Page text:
|My well-loved copy of On The Road (the tabs are|
from when I taught a yearly Kerouac class at the University of Maine at Farmington from 2013-2017)
which I curated here
Jack Kerouac's On The Road was published 62 years ago today on September 5, 1957. It garnered a rave review from the New York Times (the regular reviewer didn't like the book but was on vacation -- a stroke of luck for Jack) -- click here to read the review -- and the rest, as they say, is history.
I don't know what can be said about the importance of this book -- and therefore this date in history -- that hasn't already been said better by smarter folks than yours truly. Suffice to say that on today's date in 1957, Jack Kerouac started on the path of fame we all know so well, with its ups and downs, strikes and gutters (Jack would appreciate that movie reference).
It's not my favorite book of Jack's -- that honor goes to The Dharma Bums -- but it's certainly his most well-known work and, as I found when teaching it at the college level, it stands the test of time fairly well. Many students were into it (and some were not, but you could say that about pretty much any book you require a group of young people to read).
In honor of today's significance, it would be appropriate to read some of On The Road.* Just grab your dog-eared copy and open to a random section and read. If that's not possible, below is the last paragraph (which Jack read aloud in 1959 on the Steve Allen TV show mashed up with a section from Visions of Cody -- here's a link so you can read along).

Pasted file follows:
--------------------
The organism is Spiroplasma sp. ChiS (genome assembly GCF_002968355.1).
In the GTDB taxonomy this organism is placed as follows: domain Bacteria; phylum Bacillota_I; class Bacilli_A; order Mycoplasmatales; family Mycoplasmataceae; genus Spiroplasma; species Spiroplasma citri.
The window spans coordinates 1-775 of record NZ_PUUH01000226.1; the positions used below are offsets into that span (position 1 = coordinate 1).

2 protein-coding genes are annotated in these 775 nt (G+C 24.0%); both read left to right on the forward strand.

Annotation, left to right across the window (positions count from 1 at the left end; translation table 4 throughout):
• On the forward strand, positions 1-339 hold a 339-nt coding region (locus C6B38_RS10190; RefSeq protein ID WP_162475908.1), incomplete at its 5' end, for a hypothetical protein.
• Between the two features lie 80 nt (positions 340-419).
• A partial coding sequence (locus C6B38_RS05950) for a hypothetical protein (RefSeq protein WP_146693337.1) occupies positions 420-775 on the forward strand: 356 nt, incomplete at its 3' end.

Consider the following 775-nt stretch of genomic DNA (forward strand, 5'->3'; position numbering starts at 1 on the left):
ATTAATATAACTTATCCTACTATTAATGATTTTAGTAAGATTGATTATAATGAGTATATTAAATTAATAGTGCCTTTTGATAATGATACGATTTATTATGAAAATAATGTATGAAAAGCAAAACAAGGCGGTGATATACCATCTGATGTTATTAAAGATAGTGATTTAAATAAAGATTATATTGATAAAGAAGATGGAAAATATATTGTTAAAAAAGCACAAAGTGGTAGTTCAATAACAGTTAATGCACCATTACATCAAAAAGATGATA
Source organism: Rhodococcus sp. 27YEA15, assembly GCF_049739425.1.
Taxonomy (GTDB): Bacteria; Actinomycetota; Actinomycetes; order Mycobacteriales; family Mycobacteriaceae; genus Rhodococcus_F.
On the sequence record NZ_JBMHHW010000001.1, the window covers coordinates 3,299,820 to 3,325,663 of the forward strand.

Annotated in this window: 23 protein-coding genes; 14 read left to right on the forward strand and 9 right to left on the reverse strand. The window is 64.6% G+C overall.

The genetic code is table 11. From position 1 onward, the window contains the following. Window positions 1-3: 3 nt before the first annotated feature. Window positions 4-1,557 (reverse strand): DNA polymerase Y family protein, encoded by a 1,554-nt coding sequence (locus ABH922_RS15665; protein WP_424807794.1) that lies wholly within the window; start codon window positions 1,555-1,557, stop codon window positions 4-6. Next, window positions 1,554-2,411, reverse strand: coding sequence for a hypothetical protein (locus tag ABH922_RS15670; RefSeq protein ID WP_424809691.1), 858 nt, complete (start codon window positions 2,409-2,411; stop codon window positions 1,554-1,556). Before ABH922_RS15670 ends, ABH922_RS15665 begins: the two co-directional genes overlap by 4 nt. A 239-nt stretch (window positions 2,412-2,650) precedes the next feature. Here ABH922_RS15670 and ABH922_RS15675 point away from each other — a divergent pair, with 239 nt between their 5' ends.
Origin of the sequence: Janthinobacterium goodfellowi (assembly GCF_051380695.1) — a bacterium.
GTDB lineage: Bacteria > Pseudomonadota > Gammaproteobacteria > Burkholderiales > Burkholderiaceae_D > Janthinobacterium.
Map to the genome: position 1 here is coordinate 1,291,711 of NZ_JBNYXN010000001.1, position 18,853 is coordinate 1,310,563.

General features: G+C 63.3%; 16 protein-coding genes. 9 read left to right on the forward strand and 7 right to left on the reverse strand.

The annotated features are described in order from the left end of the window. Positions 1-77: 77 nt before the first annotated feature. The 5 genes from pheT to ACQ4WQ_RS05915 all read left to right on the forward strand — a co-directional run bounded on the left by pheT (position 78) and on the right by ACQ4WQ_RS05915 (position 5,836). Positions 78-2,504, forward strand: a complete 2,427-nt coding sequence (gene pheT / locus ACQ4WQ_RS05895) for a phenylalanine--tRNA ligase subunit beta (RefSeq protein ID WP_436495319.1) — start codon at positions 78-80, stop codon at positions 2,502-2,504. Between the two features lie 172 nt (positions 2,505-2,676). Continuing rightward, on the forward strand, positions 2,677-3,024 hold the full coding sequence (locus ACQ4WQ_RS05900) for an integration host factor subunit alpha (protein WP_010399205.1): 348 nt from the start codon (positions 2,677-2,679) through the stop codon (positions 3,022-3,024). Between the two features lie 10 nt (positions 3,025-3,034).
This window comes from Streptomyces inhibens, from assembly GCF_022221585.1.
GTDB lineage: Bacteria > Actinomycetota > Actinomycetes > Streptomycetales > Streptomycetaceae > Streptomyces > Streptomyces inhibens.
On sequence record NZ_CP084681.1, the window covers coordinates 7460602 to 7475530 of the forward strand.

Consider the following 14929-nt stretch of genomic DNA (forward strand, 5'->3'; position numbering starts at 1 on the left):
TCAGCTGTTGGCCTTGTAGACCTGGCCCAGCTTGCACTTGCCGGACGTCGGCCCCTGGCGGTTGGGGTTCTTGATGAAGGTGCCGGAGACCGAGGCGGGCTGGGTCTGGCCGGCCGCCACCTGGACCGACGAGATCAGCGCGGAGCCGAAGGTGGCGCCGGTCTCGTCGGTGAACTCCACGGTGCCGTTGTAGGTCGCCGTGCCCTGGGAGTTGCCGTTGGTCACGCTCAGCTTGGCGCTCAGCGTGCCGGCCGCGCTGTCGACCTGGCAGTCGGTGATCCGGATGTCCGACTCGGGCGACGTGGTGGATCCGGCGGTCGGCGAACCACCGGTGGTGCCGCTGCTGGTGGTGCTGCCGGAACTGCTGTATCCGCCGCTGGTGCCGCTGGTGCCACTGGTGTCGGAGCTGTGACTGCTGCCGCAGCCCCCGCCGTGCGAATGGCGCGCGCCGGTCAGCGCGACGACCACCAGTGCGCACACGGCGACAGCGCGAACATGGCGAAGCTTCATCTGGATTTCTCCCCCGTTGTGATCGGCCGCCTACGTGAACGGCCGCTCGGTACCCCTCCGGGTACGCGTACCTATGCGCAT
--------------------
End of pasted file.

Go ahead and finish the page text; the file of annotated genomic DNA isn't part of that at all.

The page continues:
So in America when the sun goes down and I sit on the old broken-down river pier watching the long, long skies over New Jersey and sense all that raw land that rolls in one unbelievable huge bulge over to the West Coast, and all that road going, all the people dreaming in the immensity of it, and in Iowa I know by now the children must be crying in the land where they let the children cry, and tonight the stars'll be out, and don't you know that God is Pooh Bear? the evening star must be drooping and shedding her sparkler dims on the prairie, which is just before the coming of complete night that blesses the earth, darkens all rivers, cups the peaks and folds the final shore in, and nobody, nobody knows what's going to happen to anybody besides the forlorn rags of growing old, I think of Dean Moriarty, I even think of Old Dean Moriarty the father we never found, I think of Dean Moriarty.
With that, we wish On The Road a happy anniversary. Yair!
*Or read the whole book, which is do-able in several hours.